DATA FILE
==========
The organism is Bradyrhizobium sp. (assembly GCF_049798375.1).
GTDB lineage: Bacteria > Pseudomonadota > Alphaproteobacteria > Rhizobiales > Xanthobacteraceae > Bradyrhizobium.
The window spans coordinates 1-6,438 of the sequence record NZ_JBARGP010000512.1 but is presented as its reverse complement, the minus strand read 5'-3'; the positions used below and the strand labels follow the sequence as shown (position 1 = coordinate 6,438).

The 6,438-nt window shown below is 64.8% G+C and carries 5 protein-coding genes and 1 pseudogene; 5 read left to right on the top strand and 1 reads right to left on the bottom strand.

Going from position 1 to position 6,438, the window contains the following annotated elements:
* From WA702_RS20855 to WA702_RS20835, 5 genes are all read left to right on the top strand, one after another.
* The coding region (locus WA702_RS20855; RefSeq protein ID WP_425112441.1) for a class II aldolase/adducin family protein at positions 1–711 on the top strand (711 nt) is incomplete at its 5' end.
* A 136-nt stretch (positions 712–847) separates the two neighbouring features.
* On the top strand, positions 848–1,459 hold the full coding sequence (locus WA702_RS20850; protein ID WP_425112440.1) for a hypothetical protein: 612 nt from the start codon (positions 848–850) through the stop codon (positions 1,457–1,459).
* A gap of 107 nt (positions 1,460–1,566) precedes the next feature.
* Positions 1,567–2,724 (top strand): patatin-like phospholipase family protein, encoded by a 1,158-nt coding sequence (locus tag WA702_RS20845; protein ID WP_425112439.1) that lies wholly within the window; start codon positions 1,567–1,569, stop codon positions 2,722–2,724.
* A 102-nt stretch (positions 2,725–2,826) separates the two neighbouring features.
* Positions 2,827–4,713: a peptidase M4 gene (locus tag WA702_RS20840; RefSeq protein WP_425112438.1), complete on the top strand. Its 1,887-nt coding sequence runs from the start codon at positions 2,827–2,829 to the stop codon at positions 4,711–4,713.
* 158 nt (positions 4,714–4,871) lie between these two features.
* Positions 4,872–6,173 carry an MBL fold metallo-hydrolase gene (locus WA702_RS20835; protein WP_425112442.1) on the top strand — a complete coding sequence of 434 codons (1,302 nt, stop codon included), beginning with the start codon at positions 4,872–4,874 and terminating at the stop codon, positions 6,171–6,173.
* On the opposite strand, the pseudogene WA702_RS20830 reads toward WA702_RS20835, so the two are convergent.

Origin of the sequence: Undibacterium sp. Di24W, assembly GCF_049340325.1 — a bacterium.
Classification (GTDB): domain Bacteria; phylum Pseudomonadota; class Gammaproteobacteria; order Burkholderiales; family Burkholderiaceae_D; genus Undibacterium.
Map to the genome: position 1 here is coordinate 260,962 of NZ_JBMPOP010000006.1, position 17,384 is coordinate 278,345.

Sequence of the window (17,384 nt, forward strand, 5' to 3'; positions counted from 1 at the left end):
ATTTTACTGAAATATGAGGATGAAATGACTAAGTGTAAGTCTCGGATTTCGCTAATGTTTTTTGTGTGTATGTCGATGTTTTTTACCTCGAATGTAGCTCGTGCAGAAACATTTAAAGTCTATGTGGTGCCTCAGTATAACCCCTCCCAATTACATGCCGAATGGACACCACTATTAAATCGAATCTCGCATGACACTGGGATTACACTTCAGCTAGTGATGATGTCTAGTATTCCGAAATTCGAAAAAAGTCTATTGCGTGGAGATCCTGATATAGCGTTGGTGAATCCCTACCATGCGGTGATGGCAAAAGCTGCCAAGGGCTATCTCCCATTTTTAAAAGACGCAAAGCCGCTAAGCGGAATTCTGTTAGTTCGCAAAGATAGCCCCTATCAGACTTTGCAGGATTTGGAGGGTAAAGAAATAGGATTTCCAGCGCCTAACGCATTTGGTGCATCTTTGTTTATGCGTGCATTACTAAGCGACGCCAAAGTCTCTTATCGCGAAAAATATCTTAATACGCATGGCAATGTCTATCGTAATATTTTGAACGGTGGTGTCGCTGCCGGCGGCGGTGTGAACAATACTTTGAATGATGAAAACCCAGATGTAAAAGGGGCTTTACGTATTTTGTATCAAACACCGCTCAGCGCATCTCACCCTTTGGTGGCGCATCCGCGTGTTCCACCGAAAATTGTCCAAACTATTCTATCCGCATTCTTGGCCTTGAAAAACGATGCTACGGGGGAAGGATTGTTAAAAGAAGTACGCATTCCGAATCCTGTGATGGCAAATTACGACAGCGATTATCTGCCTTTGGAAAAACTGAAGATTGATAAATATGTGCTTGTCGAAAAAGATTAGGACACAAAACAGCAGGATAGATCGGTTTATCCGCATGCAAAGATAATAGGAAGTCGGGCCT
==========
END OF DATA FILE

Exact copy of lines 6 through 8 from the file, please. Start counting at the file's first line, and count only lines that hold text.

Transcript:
* From WA702_RS20855 to WA702_RS20835, 5 genes are all read left to right on the top strand, one after another.
* The coding region (locus WA702_RS20855; RefSeq protein ID WP_425112441.1) for a class II aldolase/adducin family protein at positions 1–711 on the top strand (711 nt) is incomplete at its 5' end.
* A 136-nt stretch (positions 712–847) separates the two neighbouring features.